I was talking to my spiritual advisor. I got a letter from somebody who said that they were about to kill themselves, but they listened to a song of mine and it saved their lives.
I'm not totally altruistic. I've always had great career ambitions. But it has to come out in an organic way. If you push yourself out beyond where you are supposed to be, there's this pressure.
When I got to Broadway, I conducted five Broadway shows.
I know a lot of people who have tremendous commercial success and they go directly for it. There's something that has always been difficult about that for me.
I've been doing a lot of studying singing, and I'm thinking of recording an album containing all my old war horses and putting out a songbook at the same time.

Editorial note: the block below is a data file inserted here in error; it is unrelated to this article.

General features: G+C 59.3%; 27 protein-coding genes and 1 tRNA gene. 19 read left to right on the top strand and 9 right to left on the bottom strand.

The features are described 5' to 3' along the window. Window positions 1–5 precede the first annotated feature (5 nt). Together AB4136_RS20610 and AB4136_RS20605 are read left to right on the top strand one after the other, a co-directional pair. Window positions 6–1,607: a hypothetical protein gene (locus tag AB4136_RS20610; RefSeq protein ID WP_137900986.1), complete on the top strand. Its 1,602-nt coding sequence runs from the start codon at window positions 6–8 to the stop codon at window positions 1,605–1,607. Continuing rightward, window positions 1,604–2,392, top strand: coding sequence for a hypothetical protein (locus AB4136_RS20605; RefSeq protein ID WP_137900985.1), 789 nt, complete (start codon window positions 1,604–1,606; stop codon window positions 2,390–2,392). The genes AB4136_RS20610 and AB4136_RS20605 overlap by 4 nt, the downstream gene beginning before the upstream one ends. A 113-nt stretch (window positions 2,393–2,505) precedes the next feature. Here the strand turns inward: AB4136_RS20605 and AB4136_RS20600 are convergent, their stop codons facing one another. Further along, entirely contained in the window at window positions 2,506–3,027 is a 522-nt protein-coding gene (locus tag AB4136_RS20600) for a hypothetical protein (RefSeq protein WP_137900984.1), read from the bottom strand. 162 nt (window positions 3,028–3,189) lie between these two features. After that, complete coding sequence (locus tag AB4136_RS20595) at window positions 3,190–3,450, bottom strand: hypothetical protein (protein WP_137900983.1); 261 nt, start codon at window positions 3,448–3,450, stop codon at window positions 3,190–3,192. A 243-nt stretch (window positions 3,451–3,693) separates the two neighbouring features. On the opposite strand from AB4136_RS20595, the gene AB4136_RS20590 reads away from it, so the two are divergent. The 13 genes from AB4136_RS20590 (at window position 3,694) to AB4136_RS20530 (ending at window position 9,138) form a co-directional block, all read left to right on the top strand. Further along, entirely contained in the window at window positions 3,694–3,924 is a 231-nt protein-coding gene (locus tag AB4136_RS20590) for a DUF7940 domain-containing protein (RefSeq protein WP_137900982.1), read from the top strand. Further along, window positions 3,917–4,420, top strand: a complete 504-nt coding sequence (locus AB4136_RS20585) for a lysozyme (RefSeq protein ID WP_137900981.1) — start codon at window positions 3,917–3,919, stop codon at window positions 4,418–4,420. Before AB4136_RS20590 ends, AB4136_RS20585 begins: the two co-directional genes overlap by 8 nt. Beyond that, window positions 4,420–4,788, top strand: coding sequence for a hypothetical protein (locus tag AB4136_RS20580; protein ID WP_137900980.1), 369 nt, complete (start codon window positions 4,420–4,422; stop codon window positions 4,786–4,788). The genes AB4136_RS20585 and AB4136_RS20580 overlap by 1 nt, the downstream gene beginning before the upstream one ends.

Corn ethanol can help in the short term, but it has serious limitations, and none of this is going to work if we don't dramatically improve the efficiency of our cars and trucks.
In the music industry, we value large success. I realized that while I would like that, that it's not what my writing is about. And if I start making it about that, it becomes impure.
I don't like to produce albums. I hate producing albums, as a matter of fact, because I'm an obsessed mixer and I can't leave it alone.
It's an interesting line that I walk. The AIDS crisis has done a lot for my songs and made them proliferate, and my songs have contributed a lot to that cause as well.
I publish my own music. I'm creating my own songbook. It works that way for me; I'm very independent.
As time goes by, I realize that I do trust the wind. And I often write my songs for myself.